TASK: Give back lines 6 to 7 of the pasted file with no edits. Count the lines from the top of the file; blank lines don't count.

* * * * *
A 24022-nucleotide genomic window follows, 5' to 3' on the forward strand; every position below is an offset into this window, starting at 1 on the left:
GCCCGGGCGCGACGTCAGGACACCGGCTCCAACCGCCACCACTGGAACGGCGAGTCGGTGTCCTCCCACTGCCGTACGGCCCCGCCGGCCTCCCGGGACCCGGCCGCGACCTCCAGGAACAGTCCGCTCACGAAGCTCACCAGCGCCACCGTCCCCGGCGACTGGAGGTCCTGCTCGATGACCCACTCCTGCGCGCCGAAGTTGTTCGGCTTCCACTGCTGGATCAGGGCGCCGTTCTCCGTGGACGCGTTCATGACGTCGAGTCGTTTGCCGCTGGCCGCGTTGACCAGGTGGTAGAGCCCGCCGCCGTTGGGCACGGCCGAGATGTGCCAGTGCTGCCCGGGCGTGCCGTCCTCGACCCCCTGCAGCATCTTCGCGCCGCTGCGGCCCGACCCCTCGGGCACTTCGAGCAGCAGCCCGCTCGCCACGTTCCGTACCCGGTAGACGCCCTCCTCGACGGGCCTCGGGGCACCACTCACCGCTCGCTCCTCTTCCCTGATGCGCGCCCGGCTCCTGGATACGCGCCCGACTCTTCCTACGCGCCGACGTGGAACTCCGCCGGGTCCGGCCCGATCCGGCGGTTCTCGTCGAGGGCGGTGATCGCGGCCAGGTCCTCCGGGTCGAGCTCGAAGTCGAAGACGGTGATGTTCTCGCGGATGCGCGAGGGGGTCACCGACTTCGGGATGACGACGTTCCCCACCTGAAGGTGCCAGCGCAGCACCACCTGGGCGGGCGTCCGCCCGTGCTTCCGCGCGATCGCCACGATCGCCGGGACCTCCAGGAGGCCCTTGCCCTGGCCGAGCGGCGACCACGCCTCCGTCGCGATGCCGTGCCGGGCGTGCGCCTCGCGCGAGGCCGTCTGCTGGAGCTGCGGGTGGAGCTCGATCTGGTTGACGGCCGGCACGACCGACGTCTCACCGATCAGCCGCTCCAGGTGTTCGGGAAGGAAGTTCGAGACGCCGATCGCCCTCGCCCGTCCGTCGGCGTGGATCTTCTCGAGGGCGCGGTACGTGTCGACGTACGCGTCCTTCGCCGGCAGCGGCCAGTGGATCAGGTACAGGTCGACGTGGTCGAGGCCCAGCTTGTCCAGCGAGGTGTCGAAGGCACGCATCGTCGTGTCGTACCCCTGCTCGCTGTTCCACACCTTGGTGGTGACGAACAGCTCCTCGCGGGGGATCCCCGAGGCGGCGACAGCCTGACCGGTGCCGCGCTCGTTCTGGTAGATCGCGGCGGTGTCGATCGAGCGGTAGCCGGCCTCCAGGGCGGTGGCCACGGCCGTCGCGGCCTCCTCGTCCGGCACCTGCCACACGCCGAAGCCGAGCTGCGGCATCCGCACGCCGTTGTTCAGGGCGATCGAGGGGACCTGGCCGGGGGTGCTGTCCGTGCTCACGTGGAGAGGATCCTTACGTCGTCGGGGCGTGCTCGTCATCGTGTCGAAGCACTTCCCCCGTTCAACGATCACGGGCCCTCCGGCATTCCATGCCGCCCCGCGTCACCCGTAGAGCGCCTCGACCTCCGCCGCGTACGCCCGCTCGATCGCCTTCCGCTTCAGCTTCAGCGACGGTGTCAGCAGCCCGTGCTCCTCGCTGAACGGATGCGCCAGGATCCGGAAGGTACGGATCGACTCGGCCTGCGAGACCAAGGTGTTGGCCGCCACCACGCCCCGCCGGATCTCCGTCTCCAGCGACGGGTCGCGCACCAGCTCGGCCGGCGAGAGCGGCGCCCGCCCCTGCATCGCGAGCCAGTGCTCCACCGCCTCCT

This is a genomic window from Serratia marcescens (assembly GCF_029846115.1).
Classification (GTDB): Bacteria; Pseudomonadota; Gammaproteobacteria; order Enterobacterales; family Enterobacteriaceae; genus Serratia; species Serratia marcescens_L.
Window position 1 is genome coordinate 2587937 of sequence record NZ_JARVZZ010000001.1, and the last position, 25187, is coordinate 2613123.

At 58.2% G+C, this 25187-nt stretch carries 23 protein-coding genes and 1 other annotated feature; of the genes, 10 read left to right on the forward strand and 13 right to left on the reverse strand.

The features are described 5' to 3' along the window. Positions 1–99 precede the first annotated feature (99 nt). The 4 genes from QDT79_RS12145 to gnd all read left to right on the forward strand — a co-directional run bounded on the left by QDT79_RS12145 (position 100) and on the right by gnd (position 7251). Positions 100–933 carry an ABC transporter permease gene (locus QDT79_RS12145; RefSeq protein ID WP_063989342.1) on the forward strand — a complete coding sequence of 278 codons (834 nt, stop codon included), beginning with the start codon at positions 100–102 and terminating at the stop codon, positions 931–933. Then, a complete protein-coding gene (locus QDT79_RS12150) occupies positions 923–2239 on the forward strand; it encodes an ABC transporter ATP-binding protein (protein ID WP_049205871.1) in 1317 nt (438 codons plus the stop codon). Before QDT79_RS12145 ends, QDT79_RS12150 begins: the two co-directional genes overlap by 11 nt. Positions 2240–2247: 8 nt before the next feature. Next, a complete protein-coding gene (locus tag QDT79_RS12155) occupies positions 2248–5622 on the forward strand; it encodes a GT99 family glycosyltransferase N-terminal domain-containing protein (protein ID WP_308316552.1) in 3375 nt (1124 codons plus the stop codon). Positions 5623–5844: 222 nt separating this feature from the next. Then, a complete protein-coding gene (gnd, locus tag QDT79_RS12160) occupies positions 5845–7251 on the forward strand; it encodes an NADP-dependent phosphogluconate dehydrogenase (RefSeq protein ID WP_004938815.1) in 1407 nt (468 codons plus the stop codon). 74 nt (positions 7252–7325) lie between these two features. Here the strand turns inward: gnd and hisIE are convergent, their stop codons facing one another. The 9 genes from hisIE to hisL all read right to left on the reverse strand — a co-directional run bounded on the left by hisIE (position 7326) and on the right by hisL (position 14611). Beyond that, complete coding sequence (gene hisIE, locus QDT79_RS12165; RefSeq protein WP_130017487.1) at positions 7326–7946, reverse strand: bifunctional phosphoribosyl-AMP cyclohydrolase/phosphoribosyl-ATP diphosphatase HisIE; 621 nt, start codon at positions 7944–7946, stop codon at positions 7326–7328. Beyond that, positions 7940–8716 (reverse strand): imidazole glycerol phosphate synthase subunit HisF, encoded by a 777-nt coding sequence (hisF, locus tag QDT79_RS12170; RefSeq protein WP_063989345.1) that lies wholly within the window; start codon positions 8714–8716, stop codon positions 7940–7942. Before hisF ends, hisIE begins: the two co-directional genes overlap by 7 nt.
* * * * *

At 58.2% G+C, this 25187-nt stretch carries 23 protein-coding genes and 1 other annotated feature; of the genes, 10 read left to right on the forward strand and 13 right to left on the reverse strand.

The features are described 5' to 3' along the window. Positions 1–99 precede the first annotated feature (99 nt). The 4 genes from QDT79_RS12145 to gnd all read left to right on the forward strand — a co-directional run bounded on the left by QDT79_RS12145 (position 100) and on the right by gnd (position 7251). Positions 100–933 carry an ABC transporter permease gene (locus QDT79_RS12145; RefSeq protein ID WP_063989342.1) on the forward strand — a complete coding sequence of 278 codons (834 nt, stop codon included), beginning with the start codon at positions 100–102 and terminating at the stop codon, positions 931–933. Then, a complete protein-coding gene (locus QDT79_RS12150) occupies positions 923–2239 on the forward strand; it encodes an ABC transporter ATP-binding protein (protein ID WP_049205871.1) in 1317 nt (438 codons plus the stop codon). Before QDT79_RS12145 ends, QDT79_RS12150 begins: the two co-directional genes overlap by 11 nt. Positions 2240–2247: 8 nt before the next feature. Next, a complete protein-coding gene (locus tag QDT79_RS12155) occupies positions 2248–5622 on the forward strand; it encodes a GT99 family glycosyltransferase N-terminal domain-containing protein (protein ID WP_308316552.1) in 3375 nt (1124 codons plus the stop codon). Positions 5623–5844: 222 nt separating this feature from the next. Then, a complete protein-coding gene (gnd, locus tag QDT79_RS12160) occupies positions 5845–7251 on the forward strand; it encodes an NADP-dependent phosphogluconate dehydrogenase (RefSeq protein ID WP_004938815.1) in 1407 nt (468 codons plus the stop codon). 74 nt (positions 7252–7325) lie between these two features. Here the strand turns inward: gnd and hisIE are convergent, their stop codons facing one another. The 9 genes from hisIE to hisL all read right to left on the reverse strand — a co-directional run bounded on the left by hisIE (position 7326) and on the right by hisL (position 14611). Beyond that, complete coding sequence (gene hisIE, locus QDT79_RS12165; RefSeq protein WP_130017487.1) at positions 7326–7946, reverse strand: bifunctional phosphoribosyl-AMP cyclohydrolase/phosphoribosyl-ATP diphosphatase HisIE; 621 nt, start codon at positions 7944–7946, stop codon at positions 7326–7328. Beyond that, positions 7940–8716 (reverse strand): imidazole glycerol phosphate synthase subunit HisF, encoded by a 777-nt coding sequence (hisF, locus tag QDT79_RS12170; RefSeq protein WP_063989345.1) that lies wholly within the window; start codon positions 8714–8716, stop codon positions 7940–7942. Before hisF ends, hisIE begins: the two co-directional genes overlap by 7 nt.